Don't kids get confused between what they learn in school and what their teachers teach?
There is a possibility that the kids will get confused because they are learning everything to be memorised. Let's say your teacher teaches you a sure way to add fractions in school and your tuition teacher teaches you another way to do the same, but you don't get the reason for the underlying approach, so that you will get confused with two different methods. If you understand the underlying logic, for example, half plus one by four, why is it three by four and not something else? If you understand that visually, you will see both approaches as two ways of doing the same thing, and then you won't get confused.
Our goal is to give the kid that firm grounding, understanding, and reasoning instead of having them memorise a factor or a formula. I'll give you an example; let's say one by two is half, or 0.5 or 50 percent, one is a fraction, one is a decimal, and one is a percentage. They are the same quantity, but most grade six kids will not connect because they will learn fractions, decimals, and percentages in different chapters. So for them, these are three other things to be done, but a Cuemath kid will say all these are the same; these are the equivalent representation of the same quantity; hence they will find all three topics very easy. So that is our difference; we focus on the underlying logic, so the kids learn everything visually, making it very easy and fun for the kids.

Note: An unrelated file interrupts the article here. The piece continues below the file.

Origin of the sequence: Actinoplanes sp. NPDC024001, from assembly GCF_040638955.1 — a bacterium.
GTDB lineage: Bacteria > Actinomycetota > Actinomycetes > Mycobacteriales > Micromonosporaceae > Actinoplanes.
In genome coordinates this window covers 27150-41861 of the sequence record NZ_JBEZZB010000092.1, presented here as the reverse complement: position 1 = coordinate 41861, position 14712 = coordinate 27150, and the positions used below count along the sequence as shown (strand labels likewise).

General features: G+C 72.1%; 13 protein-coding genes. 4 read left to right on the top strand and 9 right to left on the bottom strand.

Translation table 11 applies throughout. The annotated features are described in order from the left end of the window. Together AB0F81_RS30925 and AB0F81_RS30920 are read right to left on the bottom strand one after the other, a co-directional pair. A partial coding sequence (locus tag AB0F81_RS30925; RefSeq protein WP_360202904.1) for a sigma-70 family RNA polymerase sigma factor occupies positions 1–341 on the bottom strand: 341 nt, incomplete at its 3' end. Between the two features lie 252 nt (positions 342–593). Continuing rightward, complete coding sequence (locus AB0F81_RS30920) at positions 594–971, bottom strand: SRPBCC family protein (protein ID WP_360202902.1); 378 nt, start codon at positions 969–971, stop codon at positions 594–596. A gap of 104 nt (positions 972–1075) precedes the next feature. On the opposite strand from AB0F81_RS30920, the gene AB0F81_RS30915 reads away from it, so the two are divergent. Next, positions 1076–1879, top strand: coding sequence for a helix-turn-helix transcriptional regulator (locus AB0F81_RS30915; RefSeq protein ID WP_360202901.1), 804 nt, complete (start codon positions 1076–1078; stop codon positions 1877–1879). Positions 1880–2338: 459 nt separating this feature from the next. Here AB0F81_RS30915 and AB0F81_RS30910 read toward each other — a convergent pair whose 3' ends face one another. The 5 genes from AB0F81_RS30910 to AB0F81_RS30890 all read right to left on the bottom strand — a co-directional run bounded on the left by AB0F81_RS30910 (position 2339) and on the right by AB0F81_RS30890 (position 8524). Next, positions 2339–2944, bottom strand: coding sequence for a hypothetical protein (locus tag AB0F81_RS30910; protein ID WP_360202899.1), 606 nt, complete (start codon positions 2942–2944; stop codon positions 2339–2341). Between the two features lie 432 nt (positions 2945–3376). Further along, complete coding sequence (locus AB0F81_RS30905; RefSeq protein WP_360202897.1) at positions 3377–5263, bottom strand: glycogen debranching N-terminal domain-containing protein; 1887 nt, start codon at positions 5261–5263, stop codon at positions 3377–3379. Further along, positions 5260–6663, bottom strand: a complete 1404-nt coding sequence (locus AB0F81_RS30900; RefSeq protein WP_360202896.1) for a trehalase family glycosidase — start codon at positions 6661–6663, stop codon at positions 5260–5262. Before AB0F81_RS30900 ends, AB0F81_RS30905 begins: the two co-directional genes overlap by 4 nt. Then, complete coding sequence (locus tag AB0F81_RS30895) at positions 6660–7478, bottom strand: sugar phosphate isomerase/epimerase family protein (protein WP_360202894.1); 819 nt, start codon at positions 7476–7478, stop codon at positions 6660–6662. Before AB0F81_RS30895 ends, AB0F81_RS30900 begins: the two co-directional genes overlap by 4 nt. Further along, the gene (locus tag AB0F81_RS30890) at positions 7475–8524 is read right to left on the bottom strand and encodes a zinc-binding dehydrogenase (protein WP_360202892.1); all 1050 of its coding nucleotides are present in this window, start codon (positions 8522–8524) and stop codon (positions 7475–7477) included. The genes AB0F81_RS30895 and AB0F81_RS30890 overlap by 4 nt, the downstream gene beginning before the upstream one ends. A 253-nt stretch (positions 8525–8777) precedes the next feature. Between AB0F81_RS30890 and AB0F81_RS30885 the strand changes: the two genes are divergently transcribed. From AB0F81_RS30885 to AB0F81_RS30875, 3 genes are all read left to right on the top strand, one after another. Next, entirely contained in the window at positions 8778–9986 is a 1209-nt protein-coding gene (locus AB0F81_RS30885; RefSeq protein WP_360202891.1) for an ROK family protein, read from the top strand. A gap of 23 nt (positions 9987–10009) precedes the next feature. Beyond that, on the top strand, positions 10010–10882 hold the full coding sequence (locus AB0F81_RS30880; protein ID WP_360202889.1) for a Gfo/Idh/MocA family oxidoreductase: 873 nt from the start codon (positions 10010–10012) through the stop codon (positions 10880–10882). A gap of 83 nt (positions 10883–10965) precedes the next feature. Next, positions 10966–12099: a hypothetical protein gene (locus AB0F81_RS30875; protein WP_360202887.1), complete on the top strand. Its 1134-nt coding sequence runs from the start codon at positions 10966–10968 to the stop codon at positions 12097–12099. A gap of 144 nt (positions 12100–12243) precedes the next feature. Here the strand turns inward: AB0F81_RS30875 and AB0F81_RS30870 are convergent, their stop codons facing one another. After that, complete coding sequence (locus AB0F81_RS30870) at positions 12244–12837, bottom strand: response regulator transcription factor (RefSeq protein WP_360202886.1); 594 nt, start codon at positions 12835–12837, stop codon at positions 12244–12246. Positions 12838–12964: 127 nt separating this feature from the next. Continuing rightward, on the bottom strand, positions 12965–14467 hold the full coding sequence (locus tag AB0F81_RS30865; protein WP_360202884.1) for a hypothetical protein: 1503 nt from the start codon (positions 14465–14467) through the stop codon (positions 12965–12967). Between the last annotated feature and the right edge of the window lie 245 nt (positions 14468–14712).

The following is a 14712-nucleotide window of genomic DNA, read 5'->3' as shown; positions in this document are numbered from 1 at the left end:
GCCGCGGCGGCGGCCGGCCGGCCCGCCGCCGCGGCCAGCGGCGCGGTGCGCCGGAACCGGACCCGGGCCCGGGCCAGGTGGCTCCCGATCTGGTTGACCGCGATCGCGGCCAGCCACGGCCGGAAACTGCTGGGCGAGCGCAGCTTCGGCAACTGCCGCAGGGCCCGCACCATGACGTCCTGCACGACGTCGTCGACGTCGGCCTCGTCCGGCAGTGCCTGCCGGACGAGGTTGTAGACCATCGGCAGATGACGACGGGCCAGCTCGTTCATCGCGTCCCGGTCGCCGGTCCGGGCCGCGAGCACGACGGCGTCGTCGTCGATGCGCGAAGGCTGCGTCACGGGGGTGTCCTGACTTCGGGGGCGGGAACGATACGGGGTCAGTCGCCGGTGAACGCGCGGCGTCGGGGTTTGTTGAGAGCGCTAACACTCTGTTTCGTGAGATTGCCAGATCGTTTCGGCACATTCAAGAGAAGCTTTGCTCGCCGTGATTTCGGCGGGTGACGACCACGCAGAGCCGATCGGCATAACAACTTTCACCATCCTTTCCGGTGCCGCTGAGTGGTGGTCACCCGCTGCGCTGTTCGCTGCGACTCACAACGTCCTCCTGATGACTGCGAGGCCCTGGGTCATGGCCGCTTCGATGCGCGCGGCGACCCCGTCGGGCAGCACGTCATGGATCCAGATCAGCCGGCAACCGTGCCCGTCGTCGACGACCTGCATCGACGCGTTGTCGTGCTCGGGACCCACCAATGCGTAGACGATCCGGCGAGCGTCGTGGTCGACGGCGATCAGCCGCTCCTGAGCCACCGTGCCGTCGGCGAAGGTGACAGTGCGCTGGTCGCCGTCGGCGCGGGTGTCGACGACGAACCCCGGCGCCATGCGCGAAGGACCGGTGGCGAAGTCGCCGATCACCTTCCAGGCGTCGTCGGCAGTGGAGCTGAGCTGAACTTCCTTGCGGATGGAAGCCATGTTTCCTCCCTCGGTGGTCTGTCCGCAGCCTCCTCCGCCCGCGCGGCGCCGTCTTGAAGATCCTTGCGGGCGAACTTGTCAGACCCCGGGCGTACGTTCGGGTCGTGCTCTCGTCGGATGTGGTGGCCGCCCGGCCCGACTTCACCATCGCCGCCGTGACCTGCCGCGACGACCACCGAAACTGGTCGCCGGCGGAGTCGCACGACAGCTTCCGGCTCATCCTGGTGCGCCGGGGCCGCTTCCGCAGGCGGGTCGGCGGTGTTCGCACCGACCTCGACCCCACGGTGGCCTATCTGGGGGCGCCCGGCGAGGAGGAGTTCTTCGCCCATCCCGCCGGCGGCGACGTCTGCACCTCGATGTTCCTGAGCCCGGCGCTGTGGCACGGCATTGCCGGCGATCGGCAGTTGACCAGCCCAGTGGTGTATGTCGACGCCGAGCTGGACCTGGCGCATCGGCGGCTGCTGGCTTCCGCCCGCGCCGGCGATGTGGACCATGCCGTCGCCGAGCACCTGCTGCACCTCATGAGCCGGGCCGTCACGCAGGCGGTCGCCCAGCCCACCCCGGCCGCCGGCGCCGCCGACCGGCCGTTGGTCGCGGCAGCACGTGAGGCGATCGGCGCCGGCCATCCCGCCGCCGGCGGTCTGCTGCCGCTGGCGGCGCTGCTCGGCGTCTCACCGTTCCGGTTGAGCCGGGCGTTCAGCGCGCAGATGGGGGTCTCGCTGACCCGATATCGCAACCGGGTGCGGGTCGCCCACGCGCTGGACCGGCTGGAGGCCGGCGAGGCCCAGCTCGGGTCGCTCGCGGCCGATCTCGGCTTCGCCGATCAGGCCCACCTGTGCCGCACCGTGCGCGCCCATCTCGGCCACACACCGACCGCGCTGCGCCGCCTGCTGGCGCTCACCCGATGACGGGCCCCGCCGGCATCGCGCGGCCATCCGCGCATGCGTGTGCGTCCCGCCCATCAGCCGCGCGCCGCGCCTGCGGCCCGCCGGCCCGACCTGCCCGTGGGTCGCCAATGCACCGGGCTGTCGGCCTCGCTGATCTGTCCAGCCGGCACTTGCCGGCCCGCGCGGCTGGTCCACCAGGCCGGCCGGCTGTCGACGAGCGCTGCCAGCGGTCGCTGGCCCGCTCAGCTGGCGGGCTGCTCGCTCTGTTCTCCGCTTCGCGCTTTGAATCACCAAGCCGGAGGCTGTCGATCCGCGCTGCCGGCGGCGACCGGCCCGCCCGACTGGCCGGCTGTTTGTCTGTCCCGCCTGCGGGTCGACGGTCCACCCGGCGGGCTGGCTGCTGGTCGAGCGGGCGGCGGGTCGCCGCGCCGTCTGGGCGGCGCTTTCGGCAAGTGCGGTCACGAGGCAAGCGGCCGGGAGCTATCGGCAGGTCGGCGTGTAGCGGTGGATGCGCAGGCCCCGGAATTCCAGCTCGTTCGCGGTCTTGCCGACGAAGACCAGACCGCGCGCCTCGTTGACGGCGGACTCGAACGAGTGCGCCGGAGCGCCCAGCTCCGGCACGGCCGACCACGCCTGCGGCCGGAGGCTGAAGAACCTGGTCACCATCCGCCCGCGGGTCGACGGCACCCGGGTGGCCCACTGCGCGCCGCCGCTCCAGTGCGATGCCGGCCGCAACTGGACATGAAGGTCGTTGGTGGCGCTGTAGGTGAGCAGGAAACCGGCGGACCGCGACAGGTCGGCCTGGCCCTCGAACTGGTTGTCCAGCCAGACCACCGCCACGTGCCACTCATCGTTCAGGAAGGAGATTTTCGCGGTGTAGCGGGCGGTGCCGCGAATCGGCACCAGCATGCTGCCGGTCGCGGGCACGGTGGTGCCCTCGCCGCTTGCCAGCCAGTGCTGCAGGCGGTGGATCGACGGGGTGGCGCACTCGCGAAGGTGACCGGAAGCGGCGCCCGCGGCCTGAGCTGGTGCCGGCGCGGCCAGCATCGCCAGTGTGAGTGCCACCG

What's your next phase of growth?
Coding is an extension of maths. We do coding because we don't want students to get some superficial exposure and then forget about it; we want them to build a deep mastery of computational thinking. Coding projects also have math embedded because we think of coding as an extension of mathematical thinking. Similarly, we want to do data science for kids, so we want to build a platform that teaches kids skills with math at their core. On the expansion front, we want to go from 20 to 50 countries and want to go deeper into the existing markets that we are already operating in; outside India, the US and the Middle East are becoming our biggest markets. We want to build a more substantial brand reach in these geographies.
What challenges does Cuemath face today, given the current online-only environment?
The pandemic has disrupted the education industry, with ed-tech players witnessing the transition as well. We had planned to move from physical classes to online classes in 2018, so the process during the pandemic was seamless. However, we have not faced a challenge as our classes continue to be live, i.e., there is a 1:1 teacher-student interaction instead of a pre-recorded level. This way, we ensure that we understand the child's progress and, in the process, adapt the curriculum to their learning pace. The Cuemath platform AI has been designed this way, which benefits the child.
This teaching methodology has seen our product grow from strength to strength.